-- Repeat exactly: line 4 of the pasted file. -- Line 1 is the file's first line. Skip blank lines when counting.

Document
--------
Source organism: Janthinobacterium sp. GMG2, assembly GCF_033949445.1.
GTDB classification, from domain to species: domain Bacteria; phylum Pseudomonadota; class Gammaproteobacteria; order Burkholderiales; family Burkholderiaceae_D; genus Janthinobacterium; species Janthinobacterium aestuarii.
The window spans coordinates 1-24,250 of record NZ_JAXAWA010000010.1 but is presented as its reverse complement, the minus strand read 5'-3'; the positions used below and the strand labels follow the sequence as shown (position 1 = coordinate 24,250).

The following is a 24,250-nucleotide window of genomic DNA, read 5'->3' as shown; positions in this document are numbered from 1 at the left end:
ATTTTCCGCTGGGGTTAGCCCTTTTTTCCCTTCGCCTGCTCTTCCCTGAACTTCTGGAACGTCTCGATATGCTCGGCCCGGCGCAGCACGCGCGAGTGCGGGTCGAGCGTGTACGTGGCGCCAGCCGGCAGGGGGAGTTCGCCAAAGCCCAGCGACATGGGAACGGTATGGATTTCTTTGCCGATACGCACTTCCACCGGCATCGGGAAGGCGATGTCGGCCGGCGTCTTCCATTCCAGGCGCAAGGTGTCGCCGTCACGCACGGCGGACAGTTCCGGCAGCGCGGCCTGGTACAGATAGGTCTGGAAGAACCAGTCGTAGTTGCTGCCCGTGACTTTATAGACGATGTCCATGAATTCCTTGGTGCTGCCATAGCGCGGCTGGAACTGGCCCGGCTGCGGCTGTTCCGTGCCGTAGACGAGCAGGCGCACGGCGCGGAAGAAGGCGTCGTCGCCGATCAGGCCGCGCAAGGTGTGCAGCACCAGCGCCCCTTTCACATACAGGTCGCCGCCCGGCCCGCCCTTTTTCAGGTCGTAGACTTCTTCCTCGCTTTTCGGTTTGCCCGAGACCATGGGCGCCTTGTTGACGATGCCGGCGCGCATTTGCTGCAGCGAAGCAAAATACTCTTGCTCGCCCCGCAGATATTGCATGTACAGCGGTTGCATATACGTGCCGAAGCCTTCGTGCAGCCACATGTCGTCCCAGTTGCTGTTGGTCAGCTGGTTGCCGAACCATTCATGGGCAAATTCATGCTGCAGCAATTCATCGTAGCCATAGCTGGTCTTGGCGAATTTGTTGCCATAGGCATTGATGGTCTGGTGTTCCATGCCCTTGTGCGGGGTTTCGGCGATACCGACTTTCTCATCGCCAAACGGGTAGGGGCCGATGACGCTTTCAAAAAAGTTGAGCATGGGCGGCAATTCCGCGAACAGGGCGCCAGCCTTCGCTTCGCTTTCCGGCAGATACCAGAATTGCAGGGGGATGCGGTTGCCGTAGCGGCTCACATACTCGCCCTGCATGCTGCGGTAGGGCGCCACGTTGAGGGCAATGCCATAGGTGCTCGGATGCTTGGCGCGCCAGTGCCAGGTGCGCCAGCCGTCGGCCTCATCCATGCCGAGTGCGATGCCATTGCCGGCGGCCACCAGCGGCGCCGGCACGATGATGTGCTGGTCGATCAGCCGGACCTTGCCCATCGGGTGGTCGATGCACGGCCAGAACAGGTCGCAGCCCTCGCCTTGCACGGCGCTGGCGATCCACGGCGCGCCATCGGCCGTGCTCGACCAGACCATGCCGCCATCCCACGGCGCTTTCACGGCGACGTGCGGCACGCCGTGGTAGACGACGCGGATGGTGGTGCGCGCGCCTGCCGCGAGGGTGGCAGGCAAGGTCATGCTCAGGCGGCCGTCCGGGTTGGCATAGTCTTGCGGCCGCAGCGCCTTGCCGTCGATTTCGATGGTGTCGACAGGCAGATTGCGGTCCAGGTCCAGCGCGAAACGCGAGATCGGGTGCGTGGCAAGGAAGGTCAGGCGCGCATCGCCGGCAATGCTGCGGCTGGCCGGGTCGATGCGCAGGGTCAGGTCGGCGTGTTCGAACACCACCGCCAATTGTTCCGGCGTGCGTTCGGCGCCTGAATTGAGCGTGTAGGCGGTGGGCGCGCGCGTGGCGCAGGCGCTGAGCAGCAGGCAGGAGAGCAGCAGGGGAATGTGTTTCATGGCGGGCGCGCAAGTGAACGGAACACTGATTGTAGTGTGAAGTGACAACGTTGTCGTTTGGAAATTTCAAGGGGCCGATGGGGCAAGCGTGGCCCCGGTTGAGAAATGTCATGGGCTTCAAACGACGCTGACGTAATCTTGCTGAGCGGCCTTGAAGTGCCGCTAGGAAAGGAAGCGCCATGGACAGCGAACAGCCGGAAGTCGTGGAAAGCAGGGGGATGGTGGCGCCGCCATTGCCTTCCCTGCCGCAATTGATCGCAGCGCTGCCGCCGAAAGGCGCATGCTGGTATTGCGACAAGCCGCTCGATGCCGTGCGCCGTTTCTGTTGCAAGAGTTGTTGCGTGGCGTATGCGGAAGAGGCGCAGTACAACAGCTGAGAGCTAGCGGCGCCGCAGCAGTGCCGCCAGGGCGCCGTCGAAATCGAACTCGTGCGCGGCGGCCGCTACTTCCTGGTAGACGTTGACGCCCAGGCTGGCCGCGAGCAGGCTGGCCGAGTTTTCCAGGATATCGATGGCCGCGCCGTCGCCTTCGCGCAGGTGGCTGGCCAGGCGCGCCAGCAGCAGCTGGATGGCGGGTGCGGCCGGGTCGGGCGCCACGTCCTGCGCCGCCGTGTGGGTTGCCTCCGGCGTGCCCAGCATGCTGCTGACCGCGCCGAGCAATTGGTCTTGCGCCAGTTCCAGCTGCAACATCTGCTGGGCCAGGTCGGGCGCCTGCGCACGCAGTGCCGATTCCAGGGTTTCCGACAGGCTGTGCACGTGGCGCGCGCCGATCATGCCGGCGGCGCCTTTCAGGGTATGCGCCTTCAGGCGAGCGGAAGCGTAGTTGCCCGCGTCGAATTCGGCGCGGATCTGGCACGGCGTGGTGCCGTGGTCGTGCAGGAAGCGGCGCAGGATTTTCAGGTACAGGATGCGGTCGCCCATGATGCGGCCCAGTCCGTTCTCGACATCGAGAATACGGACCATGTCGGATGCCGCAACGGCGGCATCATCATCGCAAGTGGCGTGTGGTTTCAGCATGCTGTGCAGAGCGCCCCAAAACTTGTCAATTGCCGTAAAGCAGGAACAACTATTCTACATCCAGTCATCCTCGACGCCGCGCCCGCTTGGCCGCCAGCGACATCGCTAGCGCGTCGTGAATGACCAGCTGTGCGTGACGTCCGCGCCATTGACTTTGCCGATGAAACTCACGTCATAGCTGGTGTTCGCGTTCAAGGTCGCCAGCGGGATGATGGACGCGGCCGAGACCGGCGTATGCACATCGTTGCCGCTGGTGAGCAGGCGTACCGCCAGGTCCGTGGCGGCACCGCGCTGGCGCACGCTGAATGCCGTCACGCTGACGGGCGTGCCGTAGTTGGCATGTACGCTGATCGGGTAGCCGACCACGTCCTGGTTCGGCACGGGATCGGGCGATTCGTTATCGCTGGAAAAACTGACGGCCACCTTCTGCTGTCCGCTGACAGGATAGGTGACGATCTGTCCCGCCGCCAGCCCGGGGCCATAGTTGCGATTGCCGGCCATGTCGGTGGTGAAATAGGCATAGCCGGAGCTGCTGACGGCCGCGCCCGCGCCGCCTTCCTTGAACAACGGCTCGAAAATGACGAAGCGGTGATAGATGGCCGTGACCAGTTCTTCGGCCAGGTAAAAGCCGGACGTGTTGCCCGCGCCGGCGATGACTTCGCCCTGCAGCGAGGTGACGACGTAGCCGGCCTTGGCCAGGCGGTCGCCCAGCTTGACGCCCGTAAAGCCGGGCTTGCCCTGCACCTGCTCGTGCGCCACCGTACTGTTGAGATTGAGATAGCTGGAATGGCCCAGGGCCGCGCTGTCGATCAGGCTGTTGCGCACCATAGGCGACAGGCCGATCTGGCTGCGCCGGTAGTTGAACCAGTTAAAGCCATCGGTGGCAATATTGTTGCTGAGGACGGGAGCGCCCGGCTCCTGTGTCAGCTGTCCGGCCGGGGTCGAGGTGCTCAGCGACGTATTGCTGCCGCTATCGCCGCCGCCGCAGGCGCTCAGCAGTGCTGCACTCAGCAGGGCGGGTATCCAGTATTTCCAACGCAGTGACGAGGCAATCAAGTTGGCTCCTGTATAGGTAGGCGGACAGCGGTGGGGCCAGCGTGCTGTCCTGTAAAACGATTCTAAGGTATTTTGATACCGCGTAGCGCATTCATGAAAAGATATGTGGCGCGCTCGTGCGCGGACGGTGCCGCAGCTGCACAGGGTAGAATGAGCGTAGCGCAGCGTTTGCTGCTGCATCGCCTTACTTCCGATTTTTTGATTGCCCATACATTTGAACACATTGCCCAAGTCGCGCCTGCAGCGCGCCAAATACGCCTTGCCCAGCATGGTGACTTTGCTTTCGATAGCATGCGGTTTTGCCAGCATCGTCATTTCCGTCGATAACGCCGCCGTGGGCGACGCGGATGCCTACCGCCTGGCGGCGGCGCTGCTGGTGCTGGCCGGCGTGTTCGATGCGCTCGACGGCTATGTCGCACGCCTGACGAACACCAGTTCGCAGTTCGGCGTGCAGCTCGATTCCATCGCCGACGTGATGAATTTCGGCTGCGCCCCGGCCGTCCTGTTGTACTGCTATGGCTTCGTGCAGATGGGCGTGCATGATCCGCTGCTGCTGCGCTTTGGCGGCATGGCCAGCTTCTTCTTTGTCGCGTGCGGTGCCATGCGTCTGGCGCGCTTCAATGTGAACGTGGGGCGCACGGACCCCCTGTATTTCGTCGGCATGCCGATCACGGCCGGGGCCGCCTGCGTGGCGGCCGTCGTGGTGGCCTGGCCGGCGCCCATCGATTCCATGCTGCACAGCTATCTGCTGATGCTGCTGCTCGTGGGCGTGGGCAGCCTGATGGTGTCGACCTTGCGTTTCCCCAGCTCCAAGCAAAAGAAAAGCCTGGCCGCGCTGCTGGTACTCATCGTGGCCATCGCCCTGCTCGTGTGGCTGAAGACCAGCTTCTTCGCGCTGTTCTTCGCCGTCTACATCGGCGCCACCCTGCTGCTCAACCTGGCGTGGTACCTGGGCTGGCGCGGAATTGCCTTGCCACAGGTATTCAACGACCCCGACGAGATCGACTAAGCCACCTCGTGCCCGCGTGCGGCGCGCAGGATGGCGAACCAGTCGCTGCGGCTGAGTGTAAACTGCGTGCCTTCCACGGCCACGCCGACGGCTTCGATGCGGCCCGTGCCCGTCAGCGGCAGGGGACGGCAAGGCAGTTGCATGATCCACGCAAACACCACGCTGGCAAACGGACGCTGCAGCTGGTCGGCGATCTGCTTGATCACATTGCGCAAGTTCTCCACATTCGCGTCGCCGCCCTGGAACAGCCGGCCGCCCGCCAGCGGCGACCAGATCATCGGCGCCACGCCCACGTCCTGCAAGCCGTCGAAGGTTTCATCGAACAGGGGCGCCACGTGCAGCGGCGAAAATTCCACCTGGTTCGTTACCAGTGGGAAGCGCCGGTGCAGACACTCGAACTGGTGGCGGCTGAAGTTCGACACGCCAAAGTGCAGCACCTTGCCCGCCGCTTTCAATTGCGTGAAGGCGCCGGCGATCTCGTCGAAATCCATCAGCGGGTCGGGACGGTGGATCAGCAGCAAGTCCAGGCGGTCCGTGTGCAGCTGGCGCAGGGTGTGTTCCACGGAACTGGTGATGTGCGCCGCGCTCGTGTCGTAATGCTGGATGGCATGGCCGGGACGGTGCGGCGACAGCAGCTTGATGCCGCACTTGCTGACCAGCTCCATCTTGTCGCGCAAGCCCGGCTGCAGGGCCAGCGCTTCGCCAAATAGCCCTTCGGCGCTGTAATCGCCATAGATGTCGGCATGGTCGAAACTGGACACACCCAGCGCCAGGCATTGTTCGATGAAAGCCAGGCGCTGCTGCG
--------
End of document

The following is a 24,250-nucleotide window of genomic DNA, read 5'->3' as shown; positions in this document are numbered from 1 at the left end: